My daughter is living several hours away and witnesses a murder.
It's several shots, and she jumps behind a white Ford Taurus.
Shouts, a scream, and a car driving away fast, leaving a body
in the street. By the time she calls, she's to her apartment.
All our knowing is after. "It was very bad." A body conforms
to the contours of where it falls, human of rags, that we
are each a journey others travel. The Life Planner
How To tells us you are to bless the journey, champagne
across the bow, the steps you are to take, the life compass,
in the strong afternoon sun across the floor, wispy corners,
the morass of last year in the window wells.
You'd think nothing ever happens. And then it happens. And then,
for those who live, here's your absurd sunrise, your absurd
breakfast. Maybe that's the blessing, that the role of blessing
is dailiness, and so mingle, vestige and absence, candle
into the machine of darkness. We go back to work.
Outside, a car stops short, and it all comes back. It's difficult
to say it begins or ends. That beneath this room
there is a field. Beneath the field, a city. Beneath the city,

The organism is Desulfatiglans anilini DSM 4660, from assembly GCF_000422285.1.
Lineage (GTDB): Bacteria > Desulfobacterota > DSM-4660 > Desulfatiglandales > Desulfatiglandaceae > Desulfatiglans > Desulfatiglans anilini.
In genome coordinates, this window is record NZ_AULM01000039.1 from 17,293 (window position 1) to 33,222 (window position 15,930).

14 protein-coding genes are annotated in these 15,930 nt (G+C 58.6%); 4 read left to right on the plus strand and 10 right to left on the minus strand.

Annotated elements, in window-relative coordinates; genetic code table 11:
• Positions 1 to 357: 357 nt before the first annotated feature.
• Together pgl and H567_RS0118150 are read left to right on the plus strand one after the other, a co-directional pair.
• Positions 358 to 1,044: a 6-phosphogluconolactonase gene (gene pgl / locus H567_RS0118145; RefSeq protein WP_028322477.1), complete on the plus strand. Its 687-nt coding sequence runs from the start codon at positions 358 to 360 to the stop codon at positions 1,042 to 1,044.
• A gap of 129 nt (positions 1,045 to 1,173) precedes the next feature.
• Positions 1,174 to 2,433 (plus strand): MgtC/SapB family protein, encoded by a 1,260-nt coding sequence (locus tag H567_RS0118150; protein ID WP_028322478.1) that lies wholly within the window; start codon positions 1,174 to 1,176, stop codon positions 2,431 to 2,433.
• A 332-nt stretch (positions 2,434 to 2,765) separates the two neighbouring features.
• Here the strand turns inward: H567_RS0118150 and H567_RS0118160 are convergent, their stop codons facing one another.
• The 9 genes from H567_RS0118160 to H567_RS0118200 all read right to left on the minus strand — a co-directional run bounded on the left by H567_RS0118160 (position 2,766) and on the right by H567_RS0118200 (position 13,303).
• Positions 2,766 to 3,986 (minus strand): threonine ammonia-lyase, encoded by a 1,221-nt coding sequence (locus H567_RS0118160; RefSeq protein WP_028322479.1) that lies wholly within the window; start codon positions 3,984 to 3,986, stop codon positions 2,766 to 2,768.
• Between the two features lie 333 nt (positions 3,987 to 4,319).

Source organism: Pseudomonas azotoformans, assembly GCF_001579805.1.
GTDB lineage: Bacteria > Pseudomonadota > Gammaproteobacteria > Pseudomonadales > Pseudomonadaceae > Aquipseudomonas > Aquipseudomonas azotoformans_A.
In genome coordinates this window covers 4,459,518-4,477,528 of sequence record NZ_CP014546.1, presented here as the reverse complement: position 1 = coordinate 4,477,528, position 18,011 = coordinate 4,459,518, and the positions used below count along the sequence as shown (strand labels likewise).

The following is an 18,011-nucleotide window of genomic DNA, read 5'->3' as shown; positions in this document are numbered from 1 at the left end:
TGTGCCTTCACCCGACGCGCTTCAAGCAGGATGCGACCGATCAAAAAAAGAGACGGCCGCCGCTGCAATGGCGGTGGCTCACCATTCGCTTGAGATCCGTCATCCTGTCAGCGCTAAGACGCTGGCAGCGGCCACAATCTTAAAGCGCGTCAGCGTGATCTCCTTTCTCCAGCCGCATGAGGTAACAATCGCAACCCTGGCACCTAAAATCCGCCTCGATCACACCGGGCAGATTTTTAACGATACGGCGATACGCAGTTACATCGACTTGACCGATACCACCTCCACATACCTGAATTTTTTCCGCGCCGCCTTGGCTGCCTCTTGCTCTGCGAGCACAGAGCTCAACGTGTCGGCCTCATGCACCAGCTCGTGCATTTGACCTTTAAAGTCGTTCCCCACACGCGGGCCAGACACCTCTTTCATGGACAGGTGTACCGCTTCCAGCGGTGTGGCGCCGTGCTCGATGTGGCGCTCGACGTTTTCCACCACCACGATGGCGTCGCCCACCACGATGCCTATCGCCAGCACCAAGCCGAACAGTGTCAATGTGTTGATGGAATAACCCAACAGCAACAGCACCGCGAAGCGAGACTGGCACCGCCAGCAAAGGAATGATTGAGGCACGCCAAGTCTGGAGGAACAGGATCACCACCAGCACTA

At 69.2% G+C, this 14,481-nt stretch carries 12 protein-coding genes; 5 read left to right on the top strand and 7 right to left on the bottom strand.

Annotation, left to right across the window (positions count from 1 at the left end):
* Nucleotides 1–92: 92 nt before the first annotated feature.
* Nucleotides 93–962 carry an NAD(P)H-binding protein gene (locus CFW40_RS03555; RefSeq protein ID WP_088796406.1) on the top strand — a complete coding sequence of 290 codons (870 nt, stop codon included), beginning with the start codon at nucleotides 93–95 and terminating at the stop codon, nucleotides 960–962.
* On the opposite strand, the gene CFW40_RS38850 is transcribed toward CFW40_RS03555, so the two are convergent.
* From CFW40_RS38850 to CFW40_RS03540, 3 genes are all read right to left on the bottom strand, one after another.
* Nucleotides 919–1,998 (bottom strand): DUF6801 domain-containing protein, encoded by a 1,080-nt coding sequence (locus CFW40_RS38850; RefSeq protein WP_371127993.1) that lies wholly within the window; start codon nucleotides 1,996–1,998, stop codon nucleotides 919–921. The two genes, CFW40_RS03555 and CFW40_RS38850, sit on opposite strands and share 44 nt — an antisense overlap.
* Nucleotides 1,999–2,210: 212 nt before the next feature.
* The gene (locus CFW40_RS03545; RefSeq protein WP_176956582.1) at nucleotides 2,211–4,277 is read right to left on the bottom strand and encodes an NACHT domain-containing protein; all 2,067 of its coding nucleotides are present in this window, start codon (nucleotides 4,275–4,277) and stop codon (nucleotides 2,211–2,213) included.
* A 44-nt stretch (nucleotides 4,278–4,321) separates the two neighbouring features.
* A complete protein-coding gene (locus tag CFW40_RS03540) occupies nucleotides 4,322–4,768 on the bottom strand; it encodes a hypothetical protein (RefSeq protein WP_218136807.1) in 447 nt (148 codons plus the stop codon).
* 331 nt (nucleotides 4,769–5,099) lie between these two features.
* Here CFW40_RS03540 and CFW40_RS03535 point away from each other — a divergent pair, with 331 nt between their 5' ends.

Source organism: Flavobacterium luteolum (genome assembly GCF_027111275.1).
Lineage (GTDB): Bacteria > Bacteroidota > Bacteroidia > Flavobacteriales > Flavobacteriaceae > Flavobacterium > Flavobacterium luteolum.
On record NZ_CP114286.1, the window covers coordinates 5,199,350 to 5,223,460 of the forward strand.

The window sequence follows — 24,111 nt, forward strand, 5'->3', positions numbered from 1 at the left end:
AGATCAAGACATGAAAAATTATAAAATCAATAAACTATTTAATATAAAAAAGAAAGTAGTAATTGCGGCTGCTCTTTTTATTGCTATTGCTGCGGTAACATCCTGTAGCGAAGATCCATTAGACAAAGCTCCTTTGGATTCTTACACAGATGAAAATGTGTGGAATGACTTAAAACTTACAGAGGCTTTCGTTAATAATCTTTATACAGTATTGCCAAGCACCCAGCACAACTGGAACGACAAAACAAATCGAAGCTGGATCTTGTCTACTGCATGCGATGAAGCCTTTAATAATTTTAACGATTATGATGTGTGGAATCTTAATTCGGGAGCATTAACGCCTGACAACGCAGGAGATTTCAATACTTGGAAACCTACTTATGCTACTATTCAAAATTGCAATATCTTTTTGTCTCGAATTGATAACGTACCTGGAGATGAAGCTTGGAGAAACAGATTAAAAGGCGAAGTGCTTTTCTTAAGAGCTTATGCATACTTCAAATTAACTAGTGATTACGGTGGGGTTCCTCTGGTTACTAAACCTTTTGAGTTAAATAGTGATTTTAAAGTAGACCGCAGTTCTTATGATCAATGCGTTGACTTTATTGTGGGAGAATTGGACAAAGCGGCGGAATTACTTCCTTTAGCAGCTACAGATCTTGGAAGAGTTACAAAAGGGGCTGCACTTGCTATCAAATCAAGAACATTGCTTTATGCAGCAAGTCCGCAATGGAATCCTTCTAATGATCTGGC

this room. I swear I never wanted anything compared
with how much this yellow wall joins the concrete walkway
as I was out walking, feeling small. Absurd yard, fence,
and WELCOME sign in blue and white lettering. When I
was a child, and my father was killed, it was a wreck. The next day,
my mother identified the body, but they already knew
it was him. It's a ritual, formalities of weather, footnotes.
And the driver of the truck, and the driver of the car my father
was travelling in, do laundry. The industrial sound of car
hitting car, like the magazines blessing us from the checkout line
of Walmart, three-headed dog, nine-headed snake.
There is a body in the road that was a person. We say run,
so the blessing is to run, but we mean it only barely. Ten yards,
twenty, and you're away. Then a week later,
we're hanging Christmas lights, as all things call to us
in each singular voice, and a manic calm descends.